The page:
‘Our 10-point cooperation plan suits Nigeria diversification agenda’

LinXiang

LinXiang

Mr. Zhao LinXiang is the Economic and Commercial Counsellor of the Embassy of the People’s Republic of China in Nigeria. In this interview with CHIJIOKE NELSON, he speaks on Nigeria’s trade relations and the country’s support for diversification of the economy.

The Nigeria-China relationship over the years has been productive. What areas are the highlights and where is the focus for more development?

As we know, 2016 marks the 45th anniversary of the establishment of the diplomatic relationship and the 11th anniversary of the establishment of strategic partnership between China and Nigeria. The remarkable achievements have been made in economic and trade cooperation between the two countries in recent years. The bilateral trade volume between China and Nigeria as at 2015 was $14.94 billion. This represents 8.3 per cent of total trade volume between China and Africa, and 42 per cent of total trade volume between China and ECOWAS. Nigeria continues to be China’s third largest trading partner in Africa and China has made direct investment worth over $2.5 billion in Nigeria by 2015. This has made Nigeria one of the most important destinations of Chinese investments in Africa. But the most important cooperation between the two countries is in infrastructure development. A large number of projects have either been completed or being implemented in Nigeria with Chinese funds, advanced technologies and services such as railway projects, airport terminals and hydro power plants, among others. As you know, China is the largest developing country in the world and Nigeria is the largest developing country in Africa and both have complementary advantages in natural resources, funds, human resources, and markets, which offer much more potential cooperation between them in the future for mutual benefits and common development.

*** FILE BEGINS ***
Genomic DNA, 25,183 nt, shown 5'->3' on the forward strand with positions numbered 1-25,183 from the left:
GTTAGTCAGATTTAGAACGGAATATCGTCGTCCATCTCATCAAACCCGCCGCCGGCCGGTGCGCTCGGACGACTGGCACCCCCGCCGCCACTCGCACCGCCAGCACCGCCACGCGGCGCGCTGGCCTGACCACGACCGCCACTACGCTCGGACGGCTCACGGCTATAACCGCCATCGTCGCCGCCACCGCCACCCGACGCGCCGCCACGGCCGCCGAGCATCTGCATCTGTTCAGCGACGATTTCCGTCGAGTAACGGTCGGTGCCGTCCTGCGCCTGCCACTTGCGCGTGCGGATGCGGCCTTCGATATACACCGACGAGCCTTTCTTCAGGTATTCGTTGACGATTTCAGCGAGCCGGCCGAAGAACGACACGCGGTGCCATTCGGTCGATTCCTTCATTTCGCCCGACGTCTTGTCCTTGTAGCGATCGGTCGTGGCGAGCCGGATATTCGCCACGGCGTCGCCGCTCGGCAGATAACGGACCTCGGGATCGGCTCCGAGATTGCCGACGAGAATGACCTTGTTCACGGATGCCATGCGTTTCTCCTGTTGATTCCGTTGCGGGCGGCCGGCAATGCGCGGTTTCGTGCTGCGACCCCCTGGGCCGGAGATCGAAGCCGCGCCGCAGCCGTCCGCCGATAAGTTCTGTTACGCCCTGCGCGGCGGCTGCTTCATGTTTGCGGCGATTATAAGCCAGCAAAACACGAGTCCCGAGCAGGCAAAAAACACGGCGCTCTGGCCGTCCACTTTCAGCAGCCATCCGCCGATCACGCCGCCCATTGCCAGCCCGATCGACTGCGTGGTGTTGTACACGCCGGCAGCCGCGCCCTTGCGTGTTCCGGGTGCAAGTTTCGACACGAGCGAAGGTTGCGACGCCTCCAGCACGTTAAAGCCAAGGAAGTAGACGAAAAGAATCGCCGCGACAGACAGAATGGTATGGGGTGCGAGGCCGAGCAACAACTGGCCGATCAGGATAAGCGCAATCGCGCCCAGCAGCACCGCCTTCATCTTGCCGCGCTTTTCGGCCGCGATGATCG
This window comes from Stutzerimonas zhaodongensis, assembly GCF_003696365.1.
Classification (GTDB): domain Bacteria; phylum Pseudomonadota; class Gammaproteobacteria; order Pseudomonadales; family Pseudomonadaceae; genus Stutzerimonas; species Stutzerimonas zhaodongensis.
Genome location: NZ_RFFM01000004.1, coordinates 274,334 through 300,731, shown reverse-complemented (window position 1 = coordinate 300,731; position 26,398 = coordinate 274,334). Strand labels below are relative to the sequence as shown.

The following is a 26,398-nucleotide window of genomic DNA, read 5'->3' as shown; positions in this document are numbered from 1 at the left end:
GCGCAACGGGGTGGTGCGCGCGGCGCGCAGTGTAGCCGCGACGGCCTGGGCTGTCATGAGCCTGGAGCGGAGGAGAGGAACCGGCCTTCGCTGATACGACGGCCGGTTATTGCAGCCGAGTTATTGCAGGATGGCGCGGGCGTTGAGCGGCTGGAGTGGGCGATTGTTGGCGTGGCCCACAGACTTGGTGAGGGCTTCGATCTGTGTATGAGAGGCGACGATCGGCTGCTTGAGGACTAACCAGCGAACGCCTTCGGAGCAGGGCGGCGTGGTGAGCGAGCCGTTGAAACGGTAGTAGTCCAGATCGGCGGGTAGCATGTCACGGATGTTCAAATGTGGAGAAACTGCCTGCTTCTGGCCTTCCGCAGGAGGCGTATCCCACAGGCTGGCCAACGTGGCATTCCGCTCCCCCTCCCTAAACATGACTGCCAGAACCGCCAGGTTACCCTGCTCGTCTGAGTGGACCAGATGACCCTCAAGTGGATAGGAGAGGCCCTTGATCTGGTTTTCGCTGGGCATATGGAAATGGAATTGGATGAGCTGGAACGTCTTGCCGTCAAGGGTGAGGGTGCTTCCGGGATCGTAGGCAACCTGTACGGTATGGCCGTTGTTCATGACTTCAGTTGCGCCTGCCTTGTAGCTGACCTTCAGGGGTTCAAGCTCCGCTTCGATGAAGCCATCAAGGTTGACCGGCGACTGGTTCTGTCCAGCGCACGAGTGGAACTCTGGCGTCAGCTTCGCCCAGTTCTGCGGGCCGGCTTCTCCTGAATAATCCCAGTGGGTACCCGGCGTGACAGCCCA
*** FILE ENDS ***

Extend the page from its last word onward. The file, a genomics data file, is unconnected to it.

Diversification of the oil sector has been the focus of the Nigerian government. How can China partner with the country in this project?

We know that Nigeria is trying to diversify its economy from the oil resources, which is major. The government also takes agriculture and solid minerals development as top priority.  As you know, the 10 China-Africa cooperation plans announced by my President, Xi Jinping, at the Johannesburg Summit on China-Africa Cooperation, last year, are fully in line with your country’s economic development plan. Like I have said earlier, China and Nigeria have complementary advantages in natural resources, funds, human resources, and markets. There are great potential for cooperation between China and Nigeria in the fields of industrialisation, agricultural modernisation, infrastructure development, financial services, trade and investment facilitation, among others. Such cooperation definitely will help Nigeria diversify its economy and benefit the people of both countries in the future.

The Chinese economy has experienced a slow growth for sometimes now, and it has affected many countries particularly those that have bilateral trade relationship with China. What is your take on this?